Derbyshire’s dominance of Middlesex bodes well for their season

Derbyshire’s dominance of Middlesex bodes well for their season

 

If you had offered this position to Derbyshire supporters at the start of the match, they may well have laughed. Even at the start of the day for that matter. To be 226 runs ahead of the county fancied by many to win Division Two this summer, with two days of good weather to come, is a very impressive effort.

Two days do not make a summer, of course and the key for Derbyshire now will be to finish off a job that they’ve started extremely well, and maintain the high intensity level of cricket displayed for the rest of the summer.

Kim Barnett must be happy with the initial return on the investment in Ravi Rampaul and Duanne Olivier. Both showed their class over the opening two days against Middlesex, bowling with skill and purpose that was simply too much for the visiting line up.

Rampaul runs up to the crease looking nothing out of the ordinary, yet the final rock back sees a strong body and shoulder deliver a ball that is likely quicker than it appears to the casual bystander. It was said pre-season that he may benefit from ‘flying under the radar’ and he could well do so in the months ahead, a steadying influence at one end, like Tony Palladino, steadily nipping it one way and the other, making the batsmen think.

With Olivier, Derbyshire may have got at the right time. A good spell here will put him to the front of the queue of would-be South African bowlers and everything about him strikes me as a cricketer of purpose. His run accelerates, unlike Rampaul, into a final coil and whip which must make him awkward to face, with his bounce and lateral movement a potent combo. In the flesh he looks quicker than on video and he is a key component of what looks a very strong seam attack. Olivier also shows the same purpose in the field and is a fine cricketer.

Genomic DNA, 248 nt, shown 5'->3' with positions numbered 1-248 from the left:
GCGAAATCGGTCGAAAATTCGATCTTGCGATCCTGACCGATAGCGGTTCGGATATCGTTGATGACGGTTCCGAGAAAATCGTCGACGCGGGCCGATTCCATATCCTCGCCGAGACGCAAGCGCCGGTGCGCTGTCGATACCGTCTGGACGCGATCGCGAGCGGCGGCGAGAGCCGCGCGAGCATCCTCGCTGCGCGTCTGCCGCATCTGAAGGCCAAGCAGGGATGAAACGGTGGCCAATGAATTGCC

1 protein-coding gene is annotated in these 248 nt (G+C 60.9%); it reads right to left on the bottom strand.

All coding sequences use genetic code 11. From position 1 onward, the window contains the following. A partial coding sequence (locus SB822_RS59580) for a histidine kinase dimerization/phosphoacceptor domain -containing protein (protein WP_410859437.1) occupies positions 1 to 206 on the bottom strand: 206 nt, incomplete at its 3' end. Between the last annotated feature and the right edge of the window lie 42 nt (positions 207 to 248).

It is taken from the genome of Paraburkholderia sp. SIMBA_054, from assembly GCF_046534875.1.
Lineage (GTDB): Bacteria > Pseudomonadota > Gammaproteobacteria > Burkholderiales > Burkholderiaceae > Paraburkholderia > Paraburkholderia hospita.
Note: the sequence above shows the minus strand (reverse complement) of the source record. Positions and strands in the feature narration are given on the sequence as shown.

That attack apportioned the wickets out quite nicely today and Middlesex were never allowed to get going. The only criticism one could make was in some of the direction, which made Gary Wilson’s life a difficult one behind the stumps and added too many unnecessary runs to the visiting tally for most tastes.

When Derbyshire went in to bat again, with a lead of 108, Ben Slater and Luis Reece did extremely well. Slater, as he did in the first innings and in pre-season, looked a player of real talent, playing shots all around the wicket.

Reece led a more charmed life, with a couple of lbw calls and a rap on the hand before the rain stoppage, but they are phlegmatic characters who could become a fixture at the top of the county order for years to come.

As the clock passed six, the partnership a hundred and the lead 200, those supporters who remained could reflect on two impressive, professional days of cricket.

Proper cricket

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